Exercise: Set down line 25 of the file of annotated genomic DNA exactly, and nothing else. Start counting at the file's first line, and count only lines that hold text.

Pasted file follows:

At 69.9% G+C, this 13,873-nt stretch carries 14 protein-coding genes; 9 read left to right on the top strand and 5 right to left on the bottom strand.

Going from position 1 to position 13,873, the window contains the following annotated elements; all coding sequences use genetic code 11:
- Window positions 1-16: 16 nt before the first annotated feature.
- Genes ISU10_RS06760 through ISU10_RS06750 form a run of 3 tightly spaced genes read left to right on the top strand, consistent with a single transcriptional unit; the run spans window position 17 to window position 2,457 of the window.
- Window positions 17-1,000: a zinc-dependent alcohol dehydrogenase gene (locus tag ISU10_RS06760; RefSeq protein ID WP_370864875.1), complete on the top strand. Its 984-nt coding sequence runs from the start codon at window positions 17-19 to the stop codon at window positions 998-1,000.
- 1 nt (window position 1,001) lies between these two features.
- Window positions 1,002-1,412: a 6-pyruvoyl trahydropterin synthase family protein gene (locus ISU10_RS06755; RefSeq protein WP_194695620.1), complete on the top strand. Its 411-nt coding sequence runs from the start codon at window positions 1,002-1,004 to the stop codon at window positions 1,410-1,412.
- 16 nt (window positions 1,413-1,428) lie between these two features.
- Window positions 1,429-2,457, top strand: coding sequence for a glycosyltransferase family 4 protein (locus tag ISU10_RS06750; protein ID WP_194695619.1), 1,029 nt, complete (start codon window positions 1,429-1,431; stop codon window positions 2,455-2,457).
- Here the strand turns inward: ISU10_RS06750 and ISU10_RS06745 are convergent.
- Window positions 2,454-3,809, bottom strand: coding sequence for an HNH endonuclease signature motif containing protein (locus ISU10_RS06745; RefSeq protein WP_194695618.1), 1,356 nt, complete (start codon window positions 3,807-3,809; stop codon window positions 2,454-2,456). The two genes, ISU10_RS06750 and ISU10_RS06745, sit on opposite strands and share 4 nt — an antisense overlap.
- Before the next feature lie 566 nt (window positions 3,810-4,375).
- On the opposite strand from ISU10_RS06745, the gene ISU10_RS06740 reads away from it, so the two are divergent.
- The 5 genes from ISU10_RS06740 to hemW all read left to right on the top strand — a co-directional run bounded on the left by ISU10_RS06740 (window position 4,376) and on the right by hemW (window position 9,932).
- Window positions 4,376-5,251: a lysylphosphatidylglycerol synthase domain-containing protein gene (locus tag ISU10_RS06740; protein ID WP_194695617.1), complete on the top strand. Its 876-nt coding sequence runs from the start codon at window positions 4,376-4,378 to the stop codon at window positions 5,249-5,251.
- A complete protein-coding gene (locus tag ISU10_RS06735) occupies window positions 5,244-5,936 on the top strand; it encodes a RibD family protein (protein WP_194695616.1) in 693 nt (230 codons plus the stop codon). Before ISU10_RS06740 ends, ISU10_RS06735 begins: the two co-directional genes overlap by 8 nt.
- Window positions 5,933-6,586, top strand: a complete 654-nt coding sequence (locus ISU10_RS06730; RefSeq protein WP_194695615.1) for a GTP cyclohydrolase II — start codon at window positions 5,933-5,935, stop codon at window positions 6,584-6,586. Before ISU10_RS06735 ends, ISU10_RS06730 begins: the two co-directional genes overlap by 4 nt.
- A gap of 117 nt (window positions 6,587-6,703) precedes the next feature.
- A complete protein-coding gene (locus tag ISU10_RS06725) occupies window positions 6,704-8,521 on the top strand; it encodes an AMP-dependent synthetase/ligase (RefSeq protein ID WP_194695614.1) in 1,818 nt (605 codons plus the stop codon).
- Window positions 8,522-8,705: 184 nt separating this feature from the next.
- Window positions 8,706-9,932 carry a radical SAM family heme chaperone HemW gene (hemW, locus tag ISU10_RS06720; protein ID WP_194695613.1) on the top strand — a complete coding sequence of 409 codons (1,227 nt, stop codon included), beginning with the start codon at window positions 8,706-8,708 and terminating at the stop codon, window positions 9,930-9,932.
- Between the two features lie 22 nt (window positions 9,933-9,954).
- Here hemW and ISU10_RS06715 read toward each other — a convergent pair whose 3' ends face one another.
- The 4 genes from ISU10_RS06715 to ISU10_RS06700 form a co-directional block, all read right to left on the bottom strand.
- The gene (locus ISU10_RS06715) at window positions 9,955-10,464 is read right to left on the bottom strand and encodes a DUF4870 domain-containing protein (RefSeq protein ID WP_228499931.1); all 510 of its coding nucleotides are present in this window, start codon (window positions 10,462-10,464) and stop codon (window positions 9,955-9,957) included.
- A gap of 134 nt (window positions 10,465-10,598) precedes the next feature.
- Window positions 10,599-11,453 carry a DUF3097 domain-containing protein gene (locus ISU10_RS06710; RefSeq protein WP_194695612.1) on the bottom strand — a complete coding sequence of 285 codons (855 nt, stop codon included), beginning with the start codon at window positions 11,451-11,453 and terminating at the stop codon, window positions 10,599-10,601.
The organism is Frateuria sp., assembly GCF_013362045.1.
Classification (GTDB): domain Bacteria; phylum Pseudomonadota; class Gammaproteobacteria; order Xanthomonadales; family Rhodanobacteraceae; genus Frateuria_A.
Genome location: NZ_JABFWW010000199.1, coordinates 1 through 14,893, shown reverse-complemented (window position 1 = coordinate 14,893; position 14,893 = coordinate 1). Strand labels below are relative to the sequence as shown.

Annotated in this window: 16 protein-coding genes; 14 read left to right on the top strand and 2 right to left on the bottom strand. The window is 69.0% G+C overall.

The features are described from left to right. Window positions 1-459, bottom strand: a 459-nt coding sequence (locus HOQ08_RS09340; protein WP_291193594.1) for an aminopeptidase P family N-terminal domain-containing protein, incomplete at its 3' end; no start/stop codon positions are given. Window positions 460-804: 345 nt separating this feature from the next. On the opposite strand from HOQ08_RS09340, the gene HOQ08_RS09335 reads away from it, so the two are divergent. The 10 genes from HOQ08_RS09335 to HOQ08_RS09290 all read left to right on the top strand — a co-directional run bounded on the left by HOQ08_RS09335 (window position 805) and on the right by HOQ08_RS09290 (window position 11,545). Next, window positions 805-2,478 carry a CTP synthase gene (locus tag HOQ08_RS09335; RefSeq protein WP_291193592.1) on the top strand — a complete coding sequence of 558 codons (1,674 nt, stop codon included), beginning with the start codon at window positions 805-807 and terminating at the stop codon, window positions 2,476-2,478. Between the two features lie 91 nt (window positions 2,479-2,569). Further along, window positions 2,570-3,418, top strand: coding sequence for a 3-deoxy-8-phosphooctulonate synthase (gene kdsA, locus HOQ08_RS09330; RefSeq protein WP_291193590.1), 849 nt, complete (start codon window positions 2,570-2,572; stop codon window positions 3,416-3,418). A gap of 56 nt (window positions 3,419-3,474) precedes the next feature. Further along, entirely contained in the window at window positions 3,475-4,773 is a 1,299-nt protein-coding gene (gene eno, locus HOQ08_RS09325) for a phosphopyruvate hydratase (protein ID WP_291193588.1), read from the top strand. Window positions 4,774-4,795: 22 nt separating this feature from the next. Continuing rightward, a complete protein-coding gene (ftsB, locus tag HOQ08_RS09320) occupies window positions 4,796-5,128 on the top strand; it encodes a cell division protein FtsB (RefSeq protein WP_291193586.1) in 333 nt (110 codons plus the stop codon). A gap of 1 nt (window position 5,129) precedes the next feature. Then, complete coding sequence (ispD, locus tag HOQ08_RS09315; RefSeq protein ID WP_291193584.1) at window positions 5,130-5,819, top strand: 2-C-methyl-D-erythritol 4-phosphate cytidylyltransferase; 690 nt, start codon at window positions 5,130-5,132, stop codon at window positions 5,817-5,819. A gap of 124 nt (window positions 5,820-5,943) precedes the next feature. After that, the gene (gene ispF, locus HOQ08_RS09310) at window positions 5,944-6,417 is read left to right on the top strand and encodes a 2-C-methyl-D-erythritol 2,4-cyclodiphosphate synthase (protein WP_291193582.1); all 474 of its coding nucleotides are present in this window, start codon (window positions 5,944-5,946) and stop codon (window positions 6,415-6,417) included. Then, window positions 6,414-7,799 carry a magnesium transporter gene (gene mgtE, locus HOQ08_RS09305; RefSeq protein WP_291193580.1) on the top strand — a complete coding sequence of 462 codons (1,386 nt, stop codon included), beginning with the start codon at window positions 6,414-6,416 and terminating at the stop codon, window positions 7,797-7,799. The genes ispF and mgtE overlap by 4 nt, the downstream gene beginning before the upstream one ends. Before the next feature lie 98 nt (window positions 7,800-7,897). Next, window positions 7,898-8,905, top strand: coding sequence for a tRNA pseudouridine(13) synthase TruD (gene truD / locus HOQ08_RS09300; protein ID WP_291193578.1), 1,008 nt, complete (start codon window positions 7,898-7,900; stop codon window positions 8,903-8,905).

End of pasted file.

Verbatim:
- The gene (locus ISU10_RS06715) at window positions 9,955-10,464 is read right to left on the bottom strand and encodes a DUF4870 domain-containing protein (RefSeq protein ID WP_228499931.1); all 510 of its coding nucleotides are present in this window, start codon (window positions 10,462-10,464) and stop codon (window positions 9,955-9,957) included.